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PLoS Negl Trop Dis. 2013 Jun 6;7(6):e2249. doi: 10.1371/journal.pntd.0002249. Print 2013.

A systematic review of the epidemiology of echinococcosis in domestic and wild animals.

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  • 1Vetsuisse-Faculty, University of Zurich, Section for Veterinary Epidemiology, Zurich, Switzerland.

Abstract

BACKGROUND:

Human echinococcosis is a neglected zoonosis caused by parasites of the genus Echinococcus. The most frequent clinical forms of echinococcosis, cystic echinococcosis (CE) and alveolar echinococcosis (AE), are responsible for a substantial health and economic burden, particularly to low-income societies. Quantitative epidemiology can provide important information to improve the understanding of parasite transmission and hence is an important part of efforts to control this disease. The purpose of this review is to give an insight on factors associated with echinococcosis in animal hosts by summarising significant results reported from epidemiological studies identified through a systematic search.

METHODOLOGY AND PRINCIPAL FINDINGS:

The systematic search was conducted mainly in electronic databases but a few additional records were obtained from other sources. Retrieved entries were examined in order to identify available peer-reviewed epidemiological studies that found significant risk factors for infection using associative statistical methods. One hundred studies met the eligibility criteria and were suitable for data extraction. Epidemiological factors associated with increased risk of E. granulosus infection in dogs included feeding with raw viscera, possibility of scavenging dead animals, lack of anthelmintic treatment and owners' poor health education and indicators of poverty. Key factors associated with E. granulosus infection in intermediate hosts were related to the hosts' age and the intensity of environmental contamination with parasite eggs. E. multilocularis transmission dynamics in animal hosts depended on the interaction of several ecological factors, such as hosts' population densities, host-prey interactions, landscape characteristics, climate conditions and human-related activities.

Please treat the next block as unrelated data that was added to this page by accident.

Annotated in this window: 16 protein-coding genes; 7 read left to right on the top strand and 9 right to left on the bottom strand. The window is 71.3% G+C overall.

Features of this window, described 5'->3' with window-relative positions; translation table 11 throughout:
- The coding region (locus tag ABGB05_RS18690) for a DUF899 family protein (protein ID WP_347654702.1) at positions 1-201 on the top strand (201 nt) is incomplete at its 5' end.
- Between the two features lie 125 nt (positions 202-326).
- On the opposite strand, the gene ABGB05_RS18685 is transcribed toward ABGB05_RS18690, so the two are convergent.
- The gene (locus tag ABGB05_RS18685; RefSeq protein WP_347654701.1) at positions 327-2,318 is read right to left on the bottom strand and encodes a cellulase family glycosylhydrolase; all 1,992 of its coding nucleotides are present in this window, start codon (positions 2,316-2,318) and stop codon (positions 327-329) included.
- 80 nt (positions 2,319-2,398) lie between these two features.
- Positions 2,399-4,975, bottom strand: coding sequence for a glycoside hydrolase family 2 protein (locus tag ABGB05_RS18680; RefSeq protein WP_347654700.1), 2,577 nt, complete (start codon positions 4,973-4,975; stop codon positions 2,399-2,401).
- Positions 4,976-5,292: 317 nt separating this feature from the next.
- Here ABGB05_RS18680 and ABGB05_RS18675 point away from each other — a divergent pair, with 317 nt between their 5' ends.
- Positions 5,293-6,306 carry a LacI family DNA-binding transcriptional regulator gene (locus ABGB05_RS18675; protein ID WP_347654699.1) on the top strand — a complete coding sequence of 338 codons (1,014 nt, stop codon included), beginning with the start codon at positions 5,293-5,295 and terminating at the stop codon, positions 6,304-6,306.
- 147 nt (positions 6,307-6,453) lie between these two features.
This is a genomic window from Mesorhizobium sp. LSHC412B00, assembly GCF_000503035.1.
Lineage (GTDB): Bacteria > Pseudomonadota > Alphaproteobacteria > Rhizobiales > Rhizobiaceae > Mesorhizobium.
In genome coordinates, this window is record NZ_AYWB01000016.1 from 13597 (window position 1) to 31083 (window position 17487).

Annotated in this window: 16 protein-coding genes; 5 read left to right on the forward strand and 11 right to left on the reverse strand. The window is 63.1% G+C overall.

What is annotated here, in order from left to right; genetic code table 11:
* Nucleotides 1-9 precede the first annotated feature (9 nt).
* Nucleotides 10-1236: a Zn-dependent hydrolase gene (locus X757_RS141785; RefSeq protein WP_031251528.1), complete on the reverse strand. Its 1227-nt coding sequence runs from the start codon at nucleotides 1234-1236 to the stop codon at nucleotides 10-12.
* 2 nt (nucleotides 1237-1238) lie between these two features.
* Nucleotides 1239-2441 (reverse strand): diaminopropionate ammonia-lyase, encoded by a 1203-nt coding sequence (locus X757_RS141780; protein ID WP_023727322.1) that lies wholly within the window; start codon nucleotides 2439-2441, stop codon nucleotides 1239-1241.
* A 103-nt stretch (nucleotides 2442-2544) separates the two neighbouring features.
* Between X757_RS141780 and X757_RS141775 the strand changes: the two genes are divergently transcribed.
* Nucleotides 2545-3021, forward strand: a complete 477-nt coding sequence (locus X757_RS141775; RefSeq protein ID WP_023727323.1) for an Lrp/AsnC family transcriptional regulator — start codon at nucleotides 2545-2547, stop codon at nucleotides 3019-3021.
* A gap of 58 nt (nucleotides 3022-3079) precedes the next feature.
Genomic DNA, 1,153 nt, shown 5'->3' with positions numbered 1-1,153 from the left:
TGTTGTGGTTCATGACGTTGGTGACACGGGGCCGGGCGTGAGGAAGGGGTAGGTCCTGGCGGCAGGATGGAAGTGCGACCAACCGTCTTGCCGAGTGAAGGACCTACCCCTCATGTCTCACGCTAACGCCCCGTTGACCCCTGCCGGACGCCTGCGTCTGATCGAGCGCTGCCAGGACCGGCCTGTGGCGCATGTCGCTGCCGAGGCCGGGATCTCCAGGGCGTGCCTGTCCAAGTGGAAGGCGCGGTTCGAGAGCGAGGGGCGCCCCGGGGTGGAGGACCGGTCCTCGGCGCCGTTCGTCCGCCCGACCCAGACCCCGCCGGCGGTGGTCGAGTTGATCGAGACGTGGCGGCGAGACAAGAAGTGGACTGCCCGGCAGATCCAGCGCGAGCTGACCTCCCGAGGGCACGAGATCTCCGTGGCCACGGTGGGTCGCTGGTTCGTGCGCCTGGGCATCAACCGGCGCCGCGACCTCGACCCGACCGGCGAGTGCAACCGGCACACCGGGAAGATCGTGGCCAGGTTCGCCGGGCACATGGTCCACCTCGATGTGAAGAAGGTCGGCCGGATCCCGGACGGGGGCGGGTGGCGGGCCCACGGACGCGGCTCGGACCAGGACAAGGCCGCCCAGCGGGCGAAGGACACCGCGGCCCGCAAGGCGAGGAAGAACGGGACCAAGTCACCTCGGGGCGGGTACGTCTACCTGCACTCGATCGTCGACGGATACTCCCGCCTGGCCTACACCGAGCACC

CONCLUSIONS/SIGNIFICANCE:

Results derived from epidemiological studies provide a better understanding of the behavioural, biological and ecological factors involved in the transmission of this parasite and hence can aid in the design of more effective control strategies.

PMID:
23755310
[PubMed - indexed for MEDLINE]
PMCID:
PMC3674998
Free PMC Article
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